It is, too.
Though not often said these days.
I’m trying to think of an instance of it that isn’t in an old movie or song, or play, for example.
“In the sweet by and by…” a song, I think.
And it’s one of those phrases that if you elide it a little bit, it starts to sound very odd. Nor would it be entirely clear what it meant if you didn’t speak English, I imagine. Or just never heard this expression.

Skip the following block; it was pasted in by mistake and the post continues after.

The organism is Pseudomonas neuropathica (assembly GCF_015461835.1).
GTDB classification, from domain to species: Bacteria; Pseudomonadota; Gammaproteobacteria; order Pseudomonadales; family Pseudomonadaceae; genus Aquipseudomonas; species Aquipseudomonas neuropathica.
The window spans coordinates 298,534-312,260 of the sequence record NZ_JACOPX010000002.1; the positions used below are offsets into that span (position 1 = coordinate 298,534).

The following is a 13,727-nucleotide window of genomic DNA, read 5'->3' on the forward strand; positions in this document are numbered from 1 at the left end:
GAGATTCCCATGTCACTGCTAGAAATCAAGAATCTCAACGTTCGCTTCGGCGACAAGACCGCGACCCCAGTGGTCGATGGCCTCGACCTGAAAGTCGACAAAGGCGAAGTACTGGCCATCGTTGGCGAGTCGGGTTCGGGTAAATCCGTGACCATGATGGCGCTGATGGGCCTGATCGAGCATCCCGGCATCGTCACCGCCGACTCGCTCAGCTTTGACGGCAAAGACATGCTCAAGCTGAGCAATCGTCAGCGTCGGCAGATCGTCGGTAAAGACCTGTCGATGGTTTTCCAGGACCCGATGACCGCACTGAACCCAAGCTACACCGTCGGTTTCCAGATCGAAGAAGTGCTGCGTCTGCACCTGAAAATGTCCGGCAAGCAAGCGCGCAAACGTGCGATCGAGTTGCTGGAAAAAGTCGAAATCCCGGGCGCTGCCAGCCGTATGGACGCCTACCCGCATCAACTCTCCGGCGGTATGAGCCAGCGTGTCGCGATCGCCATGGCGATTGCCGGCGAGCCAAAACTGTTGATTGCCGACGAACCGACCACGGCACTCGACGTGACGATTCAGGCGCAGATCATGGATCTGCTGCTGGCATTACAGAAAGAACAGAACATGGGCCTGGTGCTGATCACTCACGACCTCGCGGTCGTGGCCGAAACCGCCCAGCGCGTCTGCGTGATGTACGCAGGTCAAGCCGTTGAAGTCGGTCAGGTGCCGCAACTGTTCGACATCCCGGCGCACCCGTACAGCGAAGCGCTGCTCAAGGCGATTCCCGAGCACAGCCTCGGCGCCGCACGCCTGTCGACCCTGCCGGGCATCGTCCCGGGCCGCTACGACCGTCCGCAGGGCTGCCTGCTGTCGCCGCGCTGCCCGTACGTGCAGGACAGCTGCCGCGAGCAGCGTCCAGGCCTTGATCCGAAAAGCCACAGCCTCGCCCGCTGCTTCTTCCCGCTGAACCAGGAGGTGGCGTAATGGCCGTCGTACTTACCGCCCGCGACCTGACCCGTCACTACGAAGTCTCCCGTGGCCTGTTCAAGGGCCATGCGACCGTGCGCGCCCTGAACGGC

Hereafter means essentially the same thing but “by and by” has a sense of lackadaisical ease to it that “hereafter” lacks. And hereafter breaks down to the elements it is when you look at the words. It’s – here – after.
But “by and by” – one of these “by”s on its own would be meaningless – and it doesn’t break down to any sense at all.
But it is easily said.